Louisiana elections chief pushes back on contract protest
BATON ROUGE, La. (AP) — Secretary of State Kyle Ardoin defended the selection of a vendor to replace Louisiana’s years-old voting machines, saying Friday that the evaluation process was done “with a view to ensuring fairness to all participants.”
Ardoin filed his formal response to a protest of the lucrative contract award that a losing bidder lodged with the state’s procurement office. The Republican secretary of state said his office “at all times acted in the best interests of the state to secure the best, most cost-effective voting technology for the citizens.”
Dominion Voting Systems was the winning vendor. But contract negotiations with Dominion to replace 10,000 early voting and Election Day machines are stalled while the protest filed by Election Systems and Software is under review.
Raising a long list of complaints, Election Systems and Software said the process used to choose Dominion was bungled by Ardoin, his office and the team that evaluated the bids. The vendor wants a redo of the selection work.
Ardoin took over as secretary of state in May when his former boss resigned and is running for election to the position. The bid process started before Ardoin was in charge and continued after he moved into the top job.
In his three-page letter, Ardoin said his office “has conducted all stages of this procurement process in an open, transparent manner, according to the rules set forth by the Office of State Procurement.”
The secretary of state’s office wants to replace voting machines bought in 2005 with smaller devices, improved technology and a paper record of votes. Three companies competed. Hart InterCivic didn’t file a formal protest, but sent a letter supporting the protest from Election Systems and Software.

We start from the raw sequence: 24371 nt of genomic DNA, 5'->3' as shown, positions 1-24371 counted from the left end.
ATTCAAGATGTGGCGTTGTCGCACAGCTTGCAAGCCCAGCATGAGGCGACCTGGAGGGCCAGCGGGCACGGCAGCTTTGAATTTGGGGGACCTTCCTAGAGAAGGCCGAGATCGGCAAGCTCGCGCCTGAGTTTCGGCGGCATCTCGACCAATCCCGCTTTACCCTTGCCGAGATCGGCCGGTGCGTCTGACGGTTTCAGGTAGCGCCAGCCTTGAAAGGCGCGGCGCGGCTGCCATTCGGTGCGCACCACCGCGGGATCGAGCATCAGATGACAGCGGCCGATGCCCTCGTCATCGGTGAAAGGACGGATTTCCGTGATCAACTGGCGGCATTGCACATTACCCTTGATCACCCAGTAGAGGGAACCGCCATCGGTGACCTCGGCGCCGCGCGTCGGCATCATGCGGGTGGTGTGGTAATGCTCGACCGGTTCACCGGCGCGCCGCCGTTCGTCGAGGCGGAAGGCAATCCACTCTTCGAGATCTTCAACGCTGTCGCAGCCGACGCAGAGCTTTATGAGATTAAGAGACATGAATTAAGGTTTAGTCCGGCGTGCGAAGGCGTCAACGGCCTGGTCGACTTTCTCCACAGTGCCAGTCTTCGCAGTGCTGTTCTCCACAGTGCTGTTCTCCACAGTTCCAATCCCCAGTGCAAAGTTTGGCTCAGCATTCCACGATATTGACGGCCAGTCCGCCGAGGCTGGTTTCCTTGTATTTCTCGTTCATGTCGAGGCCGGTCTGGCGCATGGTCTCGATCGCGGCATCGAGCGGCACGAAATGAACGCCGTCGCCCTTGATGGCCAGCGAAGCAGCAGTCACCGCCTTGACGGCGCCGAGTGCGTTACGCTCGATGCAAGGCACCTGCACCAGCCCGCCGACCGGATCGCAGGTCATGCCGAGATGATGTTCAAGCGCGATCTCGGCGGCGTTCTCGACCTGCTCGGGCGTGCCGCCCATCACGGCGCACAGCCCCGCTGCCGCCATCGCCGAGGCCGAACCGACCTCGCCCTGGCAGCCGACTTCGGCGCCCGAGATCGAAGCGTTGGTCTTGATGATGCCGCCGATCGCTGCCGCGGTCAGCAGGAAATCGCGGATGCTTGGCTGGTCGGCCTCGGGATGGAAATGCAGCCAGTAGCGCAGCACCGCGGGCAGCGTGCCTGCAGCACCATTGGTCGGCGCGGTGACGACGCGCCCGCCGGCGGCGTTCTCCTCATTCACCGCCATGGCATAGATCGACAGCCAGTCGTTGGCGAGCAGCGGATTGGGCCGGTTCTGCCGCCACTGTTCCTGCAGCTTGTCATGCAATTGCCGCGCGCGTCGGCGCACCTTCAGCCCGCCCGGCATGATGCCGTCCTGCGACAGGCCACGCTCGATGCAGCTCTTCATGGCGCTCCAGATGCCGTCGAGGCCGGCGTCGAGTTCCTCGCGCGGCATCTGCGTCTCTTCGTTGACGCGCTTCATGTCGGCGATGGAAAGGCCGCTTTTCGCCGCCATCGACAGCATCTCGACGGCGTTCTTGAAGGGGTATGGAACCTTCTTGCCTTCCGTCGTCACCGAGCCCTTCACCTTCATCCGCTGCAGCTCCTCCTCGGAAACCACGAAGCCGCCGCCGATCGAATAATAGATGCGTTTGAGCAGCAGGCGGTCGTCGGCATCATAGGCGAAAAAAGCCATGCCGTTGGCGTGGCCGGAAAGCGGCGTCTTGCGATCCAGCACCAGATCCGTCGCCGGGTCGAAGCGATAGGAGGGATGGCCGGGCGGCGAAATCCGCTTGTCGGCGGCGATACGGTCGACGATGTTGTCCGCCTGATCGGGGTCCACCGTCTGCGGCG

During the bid process, Election Systems and Software accused the secretary of state’s office of trying to rig the outcome by issuing voting machine standards only Dominion could meet. Ardoin said the standards shouldn’t have been posted and weren’t used to evaluate bidders. The Office of State Procurement responded with a directive removing Ardoin from the evaluation process. In its protest, Election Systems and Software alleged he didn’t fully comply.
Ardoin pushed back against that suggestion, saying his only involvement after the new evaluation committee formed was “the ministerial duty of signing off on and forwarding the committee’s recommendation.”
Dominion has until Wednesday to file its response to the protest. Ahead of that filing, the company released a statement, saying “there are no substantive grounds for this protest and its attack on the integrity of Louisiana state officials involved in the bid process.”
Ardoin’s office described Dominion as the low bidder for the voting machine replacement, with the company estimating the work would cost between $89 million and $95 million. Bid evaluation and financial documents released by the Office of State Procurement showed Dominion with the least-expensive proposals.
Hart and Election Systems and Software said they offered cheaper proposals that don’t appear in the scoring documents.
Lawyers and other experts are examining the protest claims. Any decision by the procurement office leader on whether to uphold or overturn the contract award can be appealed.
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